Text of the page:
That's an interesting question, and I'm not sufficiently well-informed to answer it. However, a Coasian outcome would involve payments from the downstream beneficiary of pollution abatement to the upstream polluters. Coasian bargaining is rarely doable, and it wouldn't be here due to the large number of parties involved. But it makes sense for government to approximate a Coasian outcome, which means that the Jordan Lake rules should indeed require some compensation going upstream. Do they not? Or is all the burden placed on upstream municipalities?


I wonder if municipalities upstream of Greensboro are taking note of how Greensboro is treating fellow citizens downstream.

Something about "do unto others" comes to mind...


The pollution of Jordan Lake is the result of all the municipalities and counties cumulative inputs and is the result of non-point pollution which makes it even trickier to determine who is the worst polluter. What I keep hearing Greensboro cry is "It's not fair - you are picking on us because we are at the top of the watershed." Hey, sometimes geography is great and sometimes not so much. It is an obligation under state legislation and under federal legislation. Time to stop whining and get on with the business of cleaning up the waterways.


We're at the head waters. Unless you count Summerfield.


Let's promote converting our Kentucky Fescue to Bermuda.

Much less run off chemicals.

Would be an effective tax cut as well.

Then they would have to recalculate the whole thing.

Fescue is a rip off forced on us by the seed and chemical complex.

David Wharton
What I keep hearing Greensboro cry is "It's not fair - you are picking on us because we are at the top of the watershed." Hey, sometimes geography is great and sometimes not so much.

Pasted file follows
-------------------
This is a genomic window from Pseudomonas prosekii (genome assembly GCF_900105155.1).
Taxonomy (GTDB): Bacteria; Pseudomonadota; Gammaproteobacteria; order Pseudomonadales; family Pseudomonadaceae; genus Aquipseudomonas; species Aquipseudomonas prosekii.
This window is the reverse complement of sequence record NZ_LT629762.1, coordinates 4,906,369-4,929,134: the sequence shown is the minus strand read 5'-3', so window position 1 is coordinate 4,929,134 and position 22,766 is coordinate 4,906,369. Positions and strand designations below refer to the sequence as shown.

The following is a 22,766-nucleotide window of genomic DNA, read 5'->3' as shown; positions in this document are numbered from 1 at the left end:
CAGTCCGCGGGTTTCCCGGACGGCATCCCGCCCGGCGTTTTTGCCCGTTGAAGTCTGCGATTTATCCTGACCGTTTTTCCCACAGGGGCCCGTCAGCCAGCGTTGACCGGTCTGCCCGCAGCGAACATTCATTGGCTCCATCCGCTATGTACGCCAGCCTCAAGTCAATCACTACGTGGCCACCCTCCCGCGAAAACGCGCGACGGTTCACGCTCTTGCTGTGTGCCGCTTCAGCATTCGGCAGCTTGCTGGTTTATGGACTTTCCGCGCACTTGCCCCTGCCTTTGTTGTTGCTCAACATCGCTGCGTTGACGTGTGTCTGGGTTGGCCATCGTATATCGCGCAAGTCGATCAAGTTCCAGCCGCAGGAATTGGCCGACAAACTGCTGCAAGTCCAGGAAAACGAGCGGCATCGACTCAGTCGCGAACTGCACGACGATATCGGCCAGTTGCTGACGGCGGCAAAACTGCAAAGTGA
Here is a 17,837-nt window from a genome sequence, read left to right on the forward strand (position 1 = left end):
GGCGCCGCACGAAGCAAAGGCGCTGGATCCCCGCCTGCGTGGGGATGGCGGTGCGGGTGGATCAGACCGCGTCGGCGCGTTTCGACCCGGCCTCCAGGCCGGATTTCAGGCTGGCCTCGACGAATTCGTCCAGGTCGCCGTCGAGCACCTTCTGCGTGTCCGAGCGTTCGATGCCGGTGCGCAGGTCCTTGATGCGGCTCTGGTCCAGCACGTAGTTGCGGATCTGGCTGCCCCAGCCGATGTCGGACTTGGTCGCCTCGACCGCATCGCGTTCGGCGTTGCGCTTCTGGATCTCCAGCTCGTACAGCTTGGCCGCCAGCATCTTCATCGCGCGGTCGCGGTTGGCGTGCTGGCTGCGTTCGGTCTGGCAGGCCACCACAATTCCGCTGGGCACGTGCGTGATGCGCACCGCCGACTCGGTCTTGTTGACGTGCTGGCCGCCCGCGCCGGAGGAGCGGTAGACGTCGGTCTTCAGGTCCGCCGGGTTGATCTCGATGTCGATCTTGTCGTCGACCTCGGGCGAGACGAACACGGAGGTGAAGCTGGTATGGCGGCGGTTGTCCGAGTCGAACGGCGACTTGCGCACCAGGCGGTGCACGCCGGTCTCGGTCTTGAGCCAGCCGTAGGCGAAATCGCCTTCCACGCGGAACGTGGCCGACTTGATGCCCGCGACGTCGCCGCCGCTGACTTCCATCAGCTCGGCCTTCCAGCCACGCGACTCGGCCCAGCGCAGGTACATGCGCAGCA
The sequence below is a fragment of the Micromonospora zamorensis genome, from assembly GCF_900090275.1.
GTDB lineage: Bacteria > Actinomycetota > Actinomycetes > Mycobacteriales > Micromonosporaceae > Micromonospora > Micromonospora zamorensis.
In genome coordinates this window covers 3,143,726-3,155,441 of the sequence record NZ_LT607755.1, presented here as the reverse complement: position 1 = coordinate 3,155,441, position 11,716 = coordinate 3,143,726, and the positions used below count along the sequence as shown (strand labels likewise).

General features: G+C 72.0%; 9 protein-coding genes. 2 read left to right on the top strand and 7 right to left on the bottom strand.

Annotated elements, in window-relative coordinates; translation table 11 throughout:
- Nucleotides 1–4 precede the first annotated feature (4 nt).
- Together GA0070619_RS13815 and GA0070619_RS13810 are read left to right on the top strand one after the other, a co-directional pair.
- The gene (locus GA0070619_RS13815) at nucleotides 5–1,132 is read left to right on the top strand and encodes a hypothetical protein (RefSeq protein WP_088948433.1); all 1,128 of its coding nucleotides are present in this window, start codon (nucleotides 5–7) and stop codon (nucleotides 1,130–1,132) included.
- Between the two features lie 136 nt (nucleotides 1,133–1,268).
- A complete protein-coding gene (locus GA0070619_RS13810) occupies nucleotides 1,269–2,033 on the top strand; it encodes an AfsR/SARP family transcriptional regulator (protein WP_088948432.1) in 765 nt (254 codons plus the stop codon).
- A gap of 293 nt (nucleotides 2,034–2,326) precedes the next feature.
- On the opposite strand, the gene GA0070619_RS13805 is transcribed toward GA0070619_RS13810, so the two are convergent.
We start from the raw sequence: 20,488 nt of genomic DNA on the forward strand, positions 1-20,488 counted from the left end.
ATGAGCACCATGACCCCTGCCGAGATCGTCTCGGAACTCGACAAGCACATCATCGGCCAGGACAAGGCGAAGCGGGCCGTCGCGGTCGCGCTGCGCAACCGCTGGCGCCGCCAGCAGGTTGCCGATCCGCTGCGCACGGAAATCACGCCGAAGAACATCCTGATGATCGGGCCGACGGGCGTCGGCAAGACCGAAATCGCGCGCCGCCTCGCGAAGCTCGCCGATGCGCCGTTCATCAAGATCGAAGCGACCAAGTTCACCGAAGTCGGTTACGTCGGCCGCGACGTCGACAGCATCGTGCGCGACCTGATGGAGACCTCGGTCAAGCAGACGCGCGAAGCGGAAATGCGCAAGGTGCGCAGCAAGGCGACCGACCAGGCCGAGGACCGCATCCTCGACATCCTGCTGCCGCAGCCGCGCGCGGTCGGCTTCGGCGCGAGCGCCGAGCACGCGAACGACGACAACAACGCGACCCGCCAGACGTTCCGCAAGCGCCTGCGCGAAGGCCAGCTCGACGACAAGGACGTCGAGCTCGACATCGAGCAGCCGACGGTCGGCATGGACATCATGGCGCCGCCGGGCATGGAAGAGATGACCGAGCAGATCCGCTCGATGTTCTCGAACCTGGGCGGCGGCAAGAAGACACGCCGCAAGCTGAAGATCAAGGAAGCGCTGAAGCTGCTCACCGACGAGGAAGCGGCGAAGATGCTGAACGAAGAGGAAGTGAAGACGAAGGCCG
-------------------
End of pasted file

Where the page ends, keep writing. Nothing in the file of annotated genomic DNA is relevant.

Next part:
Brian, I'd be willing to bet that you believe fairness is very important in other tax situations, and that those with the most resources, and those who benefit most from public policy, should bear their fair share of the costs. I don't think it's whining to apply that principle here. Call it the Elizabeth Warren principle.
Andrew Brod

You didn't pollute that!

Ed Cone

Good discussion, thanks all.

I added an update to the post with a link to more info.

Andrew Brod

Who pays is generally a second-order consideration in economic policy. Applied to this case, the most important objective is that water pollution, in the form of run-off, is reduced to a level that balances upstream development and downstream drinking water. Whoever pays for that reduction, the reduction needs to be made.

But a second-order consideration isn't unimportant, especially as regards the political feasibility of a given remediation. Until cap-and-trade got demogogued by the party that more or less invented it, one of its strengths was that it didn't impose all the cost on polluting companies and in fact made it possible for some companies to make a profit.

So it matters who pays.


Not sure what you're saying, David.

Should Wake County (government) pay to have Guilford County's water treatment facilities upgraded? Should Wake County's developers and homebuyers pay a fee so Guilford County's developers could implement best practices in stormwater runoff remediation without raising their prices?